Skip to content

How to Help Your New Cat Adjust to Your Home

How to Help Your New Cat Adjust to Your Home
by Dr Grant Hampson

Read time: 4 min

If you are considering getting a new cat, you'll need to introduce them to the current occupants of your home. It is super important to be as prepared as possible for this introduction to allow your new cat’s journey to be as stress free as possible.

Let's get started!

Prepare a safe room

Before bringing your new cat home for the first time, set aside a space that is quiet and safe for them. If you have a room available for them to use, put their cat food, water bowl and litter tray in there so that they have everything they need until they're ready to explore the rest of the house. Once they have settled in nicely, you can reposition these things to where you want them to be.

Next, get lots of fun toys to play with them in this safe space. By doing this, you will help your cat associate the room with a positive feeling.

We suggest investing in pheromone based products as they can be extremely useful for cats when they are settling into new situations. Feliway mimics the “happy” chemical that cats release when rubbing their face against corners, furniture, and people. This pheromone works on cats' brains to calm them down and help relieve stress and anxiety. Additionally, Pet Remedy is a Valerian-based product and mimics the natural calming mechanisms that are present in cats.

Provide plenty of hiding places

For every introduction, make sure your cat has plenty of hiding spaces where they can escape to if they begin to feel stressed.

Introducing a dog

Cats tend to have a little more confidence when being introduced to dogs, compared to meeting a new cat. The most important thing is to allow the cat to come to the dog in their own time rather than the other way around.

British Shorthair head-butting a Golden Retriever

Never force a cat to interact with something new until they are ready. This is more than likely to create a negative association with the introduction rather than positive one, making it more difficult going forwards.

It’s a good idea to place your dog in a crate for the first interaction in order to allow your cat to enter the room without being overwhelmed by the presence of a dog. Try to keep the dog nice and calm, asking them to sit or lie down to stop them frightening the cat.

Once they have interacted this way a couple of times, you can then move onto a lead and eventually allow them to interact with no restraint. The most important thing is to stay in control of each early interaction and to be present at each until you can ensure that they are both safe to be left alone.

Introducing another cat

Introducing cats to one another is a little different to introducing a cat to a dog. Cats are not naturally good at interacting with cats they did not grow up with. It is extremely important to not rush this interaction and to understand that the interaction can take anywhere from a few days to a few weeks.

Always remember the 'plus one' rule! It's possible for the cats to get stressed if they are forced to share food/water bowls and litter trays so always have one per cat and then one extra.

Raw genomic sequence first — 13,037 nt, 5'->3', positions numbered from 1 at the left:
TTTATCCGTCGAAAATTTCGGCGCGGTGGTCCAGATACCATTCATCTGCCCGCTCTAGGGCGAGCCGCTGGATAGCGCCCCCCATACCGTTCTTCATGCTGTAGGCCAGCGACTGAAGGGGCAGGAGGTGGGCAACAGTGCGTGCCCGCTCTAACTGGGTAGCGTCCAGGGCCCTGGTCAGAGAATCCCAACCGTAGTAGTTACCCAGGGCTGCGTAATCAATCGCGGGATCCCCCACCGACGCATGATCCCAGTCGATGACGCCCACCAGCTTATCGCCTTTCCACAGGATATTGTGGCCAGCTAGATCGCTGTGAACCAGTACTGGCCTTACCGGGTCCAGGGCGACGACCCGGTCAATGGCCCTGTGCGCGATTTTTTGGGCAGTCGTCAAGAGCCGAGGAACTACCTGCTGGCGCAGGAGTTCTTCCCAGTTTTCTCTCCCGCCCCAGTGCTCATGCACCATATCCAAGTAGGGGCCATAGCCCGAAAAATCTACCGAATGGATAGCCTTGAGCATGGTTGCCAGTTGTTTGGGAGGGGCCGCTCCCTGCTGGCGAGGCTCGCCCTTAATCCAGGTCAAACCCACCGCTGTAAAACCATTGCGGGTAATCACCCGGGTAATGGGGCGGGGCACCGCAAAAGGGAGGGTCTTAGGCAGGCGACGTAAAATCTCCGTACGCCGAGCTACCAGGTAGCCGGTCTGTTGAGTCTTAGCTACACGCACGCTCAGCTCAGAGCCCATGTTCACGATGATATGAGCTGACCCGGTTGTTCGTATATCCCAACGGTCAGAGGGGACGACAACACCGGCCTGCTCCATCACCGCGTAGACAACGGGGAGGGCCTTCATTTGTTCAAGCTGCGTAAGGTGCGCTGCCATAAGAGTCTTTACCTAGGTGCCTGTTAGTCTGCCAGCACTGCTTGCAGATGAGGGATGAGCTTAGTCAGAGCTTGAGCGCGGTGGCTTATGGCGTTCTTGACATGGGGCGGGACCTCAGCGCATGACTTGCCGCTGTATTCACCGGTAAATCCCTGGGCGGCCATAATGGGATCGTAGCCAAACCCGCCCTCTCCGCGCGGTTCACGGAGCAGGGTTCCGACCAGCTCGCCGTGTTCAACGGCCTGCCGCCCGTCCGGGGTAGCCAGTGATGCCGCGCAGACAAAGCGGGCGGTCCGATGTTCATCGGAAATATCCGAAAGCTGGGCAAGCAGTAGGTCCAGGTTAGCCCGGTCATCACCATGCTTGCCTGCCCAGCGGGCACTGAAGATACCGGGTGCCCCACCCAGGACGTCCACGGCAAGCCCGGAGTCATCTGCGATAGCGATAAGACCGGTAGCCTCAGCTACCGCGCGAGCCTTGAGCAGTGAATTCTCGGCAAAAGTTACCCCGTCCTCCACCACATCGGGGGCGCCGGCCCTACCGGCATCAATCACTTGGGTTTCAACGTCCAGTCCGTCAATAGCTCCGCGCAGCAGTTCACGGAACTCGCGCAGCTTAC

Start by having the new cat in their own safe space and give them a blanket. After a little while, allow the current feline occupant to smell some of the new cat's belongings before they are physically introduced and let the new cat smell some of the old cat's belongings. This will allow them to recognise each other's scent when meeting for the first time.

For the first interaction, let them see each other but not come into physical contact. For example, this can be done through a door with a glass panel or a crate. Once you've done this a few times, you can then allow physical interaction. Allow the cats to come to each other in their own time and don’t force the interaction. Be present at each interaction until you can comfortably leave them alone together.

Remember, there is no rush to this process so let it take as long as needed. As discussed above, pheromone diffusers can be extremely useful in these situations and some are specifically designed for multi-cat households, like “Feliway-Friends”.

Introducing to children

Introducing your cats to children should also be thought of as introducing children to your cat. Children tend to become very excited when they see a new animal, and this hyperactive behaviour can be frightening for them.

A girl with brown hair in her pyjamas is sat on a windowsill, cradling a tabby cat and pointing outside the window.

Have the children sit down calmly in a room and then allow the cat to enter the room in their own time. Once the cat approaches the children, teach them how to calmly and gently stroke the cat and if the cat wants to leave, let them. Don’t force the interaction by picking the cat up. This process needs to be calm and stress free.

With all of these interactions, take things nice and slow and allow the cats to do things in their own time.

Bringing a new cat home is an exciting time for you and your family but can often be stressful and overwhelming for your cat until they settle in. We hope that these tips help make the transition as smooth as possible.

If you have any questions, please do get in touch at

Give your cats a Fresh start with KatKin, sign up for your starter box today and get 20% off.

Related articles